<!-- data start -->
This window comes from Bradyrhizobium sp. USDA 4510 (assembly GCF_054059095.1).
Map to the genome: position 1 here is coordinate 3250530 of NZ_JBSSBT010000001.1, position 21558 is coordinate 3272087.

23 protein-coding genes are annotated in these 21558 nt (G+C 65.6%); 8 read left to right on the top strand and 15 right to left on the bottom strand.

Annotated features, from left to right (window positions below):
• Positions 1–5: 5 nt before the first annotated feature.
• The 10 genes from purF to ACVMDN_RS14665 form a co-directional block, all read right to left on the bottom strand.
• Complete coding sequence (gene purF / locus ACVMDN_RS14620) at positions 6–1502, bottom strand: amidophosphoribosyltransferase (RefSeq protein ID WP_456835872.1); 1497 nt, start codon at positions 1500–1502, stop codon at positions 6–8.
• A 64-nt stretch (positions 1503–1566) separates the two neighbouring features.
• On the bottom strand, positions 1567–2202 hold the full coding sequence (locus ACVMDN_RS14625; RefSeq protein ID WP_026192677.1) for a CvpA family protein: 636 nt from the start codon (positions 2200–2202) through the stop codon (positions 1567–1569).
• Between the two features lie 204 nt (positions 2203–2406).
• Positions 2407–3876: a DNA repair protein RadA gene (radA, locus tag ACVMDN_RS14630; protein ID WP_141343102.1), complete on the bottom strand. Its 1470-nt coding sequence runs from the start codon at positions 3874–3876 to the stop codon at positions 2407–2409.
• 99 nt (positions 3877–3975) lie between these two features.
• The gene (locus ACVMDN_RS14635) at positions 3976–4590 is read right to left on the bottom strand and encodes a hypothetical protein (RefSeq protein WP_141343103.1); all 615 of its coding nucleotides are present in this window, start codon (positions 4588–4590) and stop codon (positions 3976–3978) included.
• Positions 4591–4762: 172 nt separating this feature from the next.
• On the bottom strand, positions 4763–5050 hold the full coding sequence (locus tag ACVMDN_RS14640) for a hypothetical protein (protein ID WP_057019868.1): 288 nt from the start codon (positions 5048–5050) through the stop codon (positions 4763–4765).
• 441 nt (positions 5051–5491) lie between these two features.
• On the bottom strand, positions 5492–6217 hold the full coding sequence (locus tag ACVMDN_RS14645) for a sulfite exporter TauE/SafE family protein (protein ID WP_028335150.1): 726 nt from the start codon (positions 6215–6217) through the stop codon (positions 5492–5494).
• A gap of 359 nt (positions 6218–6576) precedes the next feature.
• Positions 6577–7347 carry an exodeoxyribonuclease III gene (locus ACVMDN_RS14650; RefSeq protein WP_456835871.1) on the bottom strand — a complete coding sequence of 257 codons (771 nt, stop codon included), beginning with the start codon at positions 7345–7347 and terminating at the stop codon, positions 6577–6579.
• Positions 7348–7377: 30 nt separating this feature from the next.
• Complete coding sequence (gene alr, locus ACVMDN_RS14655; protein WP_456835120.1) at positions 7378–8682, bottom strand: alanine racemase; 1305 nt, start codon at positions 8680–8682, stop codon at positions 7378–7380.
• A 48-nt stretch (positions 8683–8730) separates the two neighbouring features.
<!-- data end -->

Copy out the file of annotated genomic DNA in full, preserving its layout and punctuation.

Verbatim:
This window comes from Bradyrhizobium sp. USDA 4510 (assembly GCF_054059095.1).
Map to the genome: position 1 here is coordinate 3250530 of NZ_JBSSBT010000001.1, position 21558 is coordinate 3272087.

23 protein-coding genes are annotated in these 21558 nt (G+C 65.6%); 8 read left to right on the top strand and 15 right to left on the bottom strand.

Annotated features, from left to right (window positions below):
• Positions 1–5: 5 nt before the first annotated feature.
• The 10 genes from purF to ACVMDN_RS14665 form a co-directional block, all read right to left on the bottom strand.
• Complete coding sequence (gene purF / locus ACVMDN_RS14620) at positions 6–1502, bottom strand: amidophosphoribosyltransferase (RefSeq protein ID WP_456835872.1); 1497 nt, start codon at positions 1500–1502, stop codon at positions 6–8.
• A 64-nt stretch (positions 1503–1566) separates the two neighbouring features.
• On the bottom strand, positions 1567–2202 hold the full coding sequence (locus ACVMDN_RS14625; RefSeq protein ID WP_026192677.1) for a CvpA family protein: 636 nt from the start codon (positions 2200–2202) through the stop codon (positions 1567–1569).
• Between the two features lie 204 nt (positions 2203–2406).
• Positions 2407–3876: a DNA repair protein RadA gene (radA, locus tag ACVMDN_RS14630; protein ID WP_141343102.1), complete on the bottom strand. Its 1470-nt coding sequence runs from the start codon at positions 3874–3876 to the stop codon at positions 2407–2409.
• 99 nt (positions 3877–3975) lie between these two features.
• The gene (locus ACVMDN_RS14635) at positions 3976–4590 is read right to left on the bottom strand and encodes a hypothetical protein (RefSeq protein WP_141343103.1); all 615 of its coding nucleotides are present in this window, start codon (positions 4588–4590) and stop codon (positions 3976–3978) included.
• Positions 4591–4762: 172 nt separating this feature from the next.
• On the bottom strand, positions 4763–5050 hold the full coding sequence (locus tag ACVMDN_RS14640) for a hypothetical protein (protein ID WP_057019868.1): 288 nt from the start codon (positions 5048–5050) through the stop codon (positions 4763–4765).
• 441 nt (positions 5051–5491) lie between these two features.
• On the bottom strand, positions 5492–6217 hold the full coding sequence (locus tag ACVMDN_RS14645) for a sulfite exporter TauE/SafE family protein (protein ID WP_028335150.1): 726 nt from the start codon (positions 6215–6217) through the stop codon (positions 5492–5494).
• A gap of 359 nt (positions 6218–6576) precedes the next feature.
• Positions 6577–7347 carry an exodeoxyribonuclease III gene (locus ACVMDN_RS14650; RefSeq protein WP_456835871.1) on the bottom strand — a complete coding sequence of 257 codons (771 nt, stop codon included), beginning with the start codon at positions 7345–7347 and terminating at the stop codon, positions 6577–6579.
• Positions 7348–7377: 30 nt separating this feature from the next.
• Complete coding sequence (gene alr, locus ACVMDN_RS14655; protein WP_456835120.1) at positions 7378–8682, bottom strand: alanine racemase; 1305 nt, start codon at positions 8680–8682, stop codon at positions 7378–7380.
• A 48-nt stretch (positions 8683–8730) separates the two neighbouring features.